I am not the right person to give advice on “mommy guilt”. I am not going to tell you need to prioritize your needs (what mom of toddlers even knows anyway?) and I won’t give advice on how to balance your running or anything else with your family life. Because I am still far off from understanding how to do this (and what it even means?) myself.
But, I have come A LONG WAY to get where I am now. I will tell you what I’ve learned about myself, about how families function, and my ideas about how my kids see me as a runner and what it adds to their lives. Plus I will assure you, that it is never “lack of time” holding you back from attaining fitness goals. It is just about everything else about being a mom though, and I’ve been through it all. Okay, that is A LOT of stuff. SOME of that I will have to save for another post. I will give you what I’ve got today.
So, to start, I have always been a “guilty” person, way before kids. Always felt I shouldn’t be wasting time and always needed to feel I was working toward something. So when I had my first baby, I completely lost myself in her and everything related to her. I don’t remember much about what I needed at the time except that I had a constant feeling of being so physically and mentally drained that I knew I was dangerously neglecting myself. When my 1st daughter was 9 months old, I was already pregnant with my second. I don’t think I ran, or exercised at all, for a period of two years while I was pregnant and they were babies. I could have hired a sitter. Or gotten up early and asked my husband to cover for me. Or joined a gym with babysitting. But I had so much guilt about separating that the discomfort of leaving them was greater than my desire to care for myself.
So how did I go from there to here? What pushed me out the door? I will try to sum up my journey from self-neglect to marathon-mom in 6 points.
1. I bought a double jogging stroller that I could actually run with. When my second daughter was 6 months old we moved to the suburbs, and I bought a double jogging stroller (my first of 3). I had no real expectations but with no social life set up yet in my new town, I had a whole day of “free time” with my girls. I began running with the stroller 3 days a week to start, and built up to 5 doing 3 miles at a time. Just moving my body again felt so good and set the stage for me to continue the habit.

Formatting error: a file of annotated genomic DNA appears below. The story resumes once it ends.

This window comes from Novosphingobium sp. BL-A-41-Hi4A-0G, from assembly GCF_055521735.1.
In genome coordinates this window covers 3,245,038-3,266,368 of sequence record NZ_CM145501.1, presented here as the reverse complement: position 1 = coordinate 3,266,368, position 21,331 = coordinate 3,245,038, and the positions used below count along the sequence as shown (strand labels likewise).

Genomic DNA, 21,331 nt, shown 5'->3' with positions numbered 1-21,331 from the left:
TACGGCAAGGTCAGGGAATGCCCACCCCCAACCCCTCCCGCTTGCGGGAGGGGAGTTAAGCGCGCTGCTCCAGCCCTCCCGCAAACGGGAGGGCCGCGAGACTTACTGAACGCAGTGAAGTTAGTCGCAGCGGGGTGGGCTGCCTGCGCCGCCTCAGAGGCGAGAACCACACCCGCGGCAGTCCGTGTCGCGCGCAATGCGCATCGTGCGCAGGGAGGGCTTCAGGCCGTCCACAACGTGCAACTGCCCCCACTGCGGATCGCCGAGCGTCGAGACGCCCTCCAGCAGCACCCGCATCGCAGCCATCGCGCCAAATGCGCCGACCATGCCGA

2. I began to make friends. I joined a meetup group in my area and began to purge all the mommy guilt with other women in remarkably similar situations (who knew!?) I continued running with my stroller and doing “stroller bootcamps” with my friends when I could. Being able to share experiences had a huge impact on how I treated myself. During this period I spent as much time as I could with other moms like me. I did a lot of thinking about self care as a mom as well as regaining an identity for myself past “mommy”.
3. I had another baby. It doesn’t seem to make sense that having another kid would push me toward marathon running, but it did and here’s why. It represented the end of my “baby years”. I always wanted a third, and I knew after having him I could move on. That part of my life was done. Somehow mentally I needed to know that I would not be getting pregnant again to refocus and prioritize myself – my goals, my health, fitness and interests. In retrospect, maybe because the pressure was off, he got the best of me as a mom, I think. I started running when he was 4 months old (yes with the stroller at first), and by the time he was a year old I was out every morning with him at 5:30 (making the most of his favorite hour of the day) putting the miles in and loving it.
4. I challenged my husband. To let me go solo. I know it sounds ridiculous but I never used to ask my husband to take care of the kids while I did something alone. It was all part of that silly “who’s got it harder” game. Worst thing ever for a marriage! So, I “surrendered” and it was the best thing for myself, my kids, and my marriage.
5. I struck a comfortable balance. For me, that meant doing all of my training early in the morning, so I still had enough time to get the kids fed, dressed, ready for school. I still love that schedule now even with more freedom to be flexible. It feels right for me and I don’t feel like I am forced to go early, I am choosing to. Figure out what is a mentally and physically comfortable time for you to workout and I believe it is much easier to stick with.
6. I set my goal to run a marathon, and qualify for Boston. When I set goals I don’t mess around. Using everything I had experienced as a motivator to push myself, I stepped it up. I felt so free during my long runs just being alone and focusing on ME, that the training felt really good. I was way overdue for quality alone time. I still deal with guilt, but I have the perspective now to know that giving into the guilt does nothing good for my family.
The trip to Boston will be my kids 3rd “marathon trip” and I can see now how much of a positive thing my running is in their lives. They are inspired to run and treat themselves well because they see me doing it. I enjoy seeing them get excited for me the same way I get excited for their accomplishments. My almost 3 year old told his teacher “mommy is running the boston ma-thon”. Running has a big presence in our family now, and although I cannot say I don’t have ANY guilt related to that, I can now see the benefits of mommy-as-a-runner instead of seeing it as a purely selfish pursuit. Being a runner has made me a less angry, less resentful, happier mom, wife, and friend.
What have you experienced being a mom and a runner?
Do you get “mommy guilt” and how do you deal?
How do you fit running into a busy schedule?
What do your kids think about you as a runner?